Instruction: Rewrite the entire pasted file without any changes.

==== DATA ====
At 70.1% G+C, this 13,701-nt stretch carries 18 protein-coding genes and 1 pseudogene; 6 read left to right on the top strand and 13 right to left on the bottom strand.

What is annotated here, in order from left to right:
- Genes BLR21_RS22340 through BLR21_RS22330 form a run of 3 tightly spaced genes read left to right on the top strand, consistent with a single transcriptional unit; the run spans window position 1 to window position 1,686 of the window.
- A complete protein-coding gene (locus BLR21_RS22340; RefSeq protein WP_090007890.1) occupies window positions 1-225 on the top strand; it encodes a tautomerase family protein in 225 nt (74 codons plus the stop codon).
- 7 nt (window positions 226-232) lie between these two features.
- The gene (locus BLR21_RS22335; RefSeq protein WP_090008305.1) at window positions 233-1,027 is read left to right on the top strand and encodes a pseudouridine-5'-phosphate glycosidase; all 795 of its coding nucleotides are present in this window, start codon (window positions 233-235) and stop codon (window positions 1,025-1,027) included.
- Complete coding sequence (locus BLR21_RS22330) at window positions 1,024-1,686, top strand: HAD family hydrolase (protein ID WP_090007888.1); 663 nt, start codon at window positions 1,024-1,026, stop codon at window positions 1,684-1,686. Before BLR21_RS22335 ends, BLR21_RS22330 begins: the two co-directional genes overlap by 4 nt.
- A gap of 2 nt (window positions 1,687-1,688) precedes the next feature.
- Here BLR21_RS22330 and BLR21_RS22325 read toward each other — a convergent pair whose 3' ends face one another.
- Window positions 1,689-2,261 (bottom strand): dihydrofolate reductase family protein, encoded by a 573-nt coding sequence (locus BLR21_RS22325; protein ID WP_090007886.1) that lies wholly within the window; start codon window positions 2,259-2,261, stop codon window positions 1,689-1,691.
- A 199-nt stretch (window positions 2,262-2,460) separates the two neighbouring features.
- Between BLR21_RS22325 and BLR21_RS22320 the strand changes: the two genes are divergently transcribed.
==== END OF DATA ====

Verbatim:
At 70.1% G+C, this 13,701-nt stretch carries 18 protein-coding genes and 1 pseudogene; 6 read left to right on the top strand and 13 right to left on the bottom strand.

What is annotated here, in order from left to right:
- Genes BLR21_RS22340 through BLR21_RS22330 form a run of 3 tightly spaced genes read left to right on the top strand, consistent with a single transcriptional unit; the run spans window position 1 to window position 1,686 of the window.
- A complete protein-coding gene (locus BLR21_RS22340; RefSeq protein WP_090007890.1) occupies window positions 1-225 on the top strand; it encodes a tautomerase family protein in 225 nt (74 codons plus the stop codon).
- 7 nt (window positions 226-232) lie between these two features.
- The gene (locus BLR21_RS22335; RefSeq protein WP_090008305.1) at window positions 233-1,027 is read left to right on the top strand and encodes a pseudouridine-5'-phosphate glycosidase; all 795 of its coding nucleotides are present in this window, start codon (window positions 233-235) and stop codon (window positions 1,025-1,027) included.
- Complete coding sequence (locus BLR21_RS22330) at window positions 1,024-1,686, top strand: HAD family hydrolase (protein ID WP_090007888.1); 663 nt, start codon at window positions 1,024-1,026, stop codon at window positions 1,684-1,686. Before BLR21_RS22335 ends, BLR21_RS22330 begins: the two co-directional genes overlap by 4 nt.
- A gap of 2 nt (window positions 1,687-1,688) precedes the next feature.
- Here BLR21_RS22330 and BLR21_RS22325 read toward each other — a convergent pair whose 3' ends face one another.
- Window positions 1,689-2,261 (bottom strand): dihydrofolate reductase family protein, encoded by a 573-nt coding sequence (locus BLR21_RS22325; protein ID WP_090007886.1) that lies wholly within the window; start codon window positions 2,259-2,261, stop codon window positions 1,689-1,691.
- A 199-nt stretch (window positions 2,262-2,460) separates the two neighbouring features.
- Between BLR21_RS22325 and BLR21_RS22320 the strand changes: the two genes are divergently transcribed.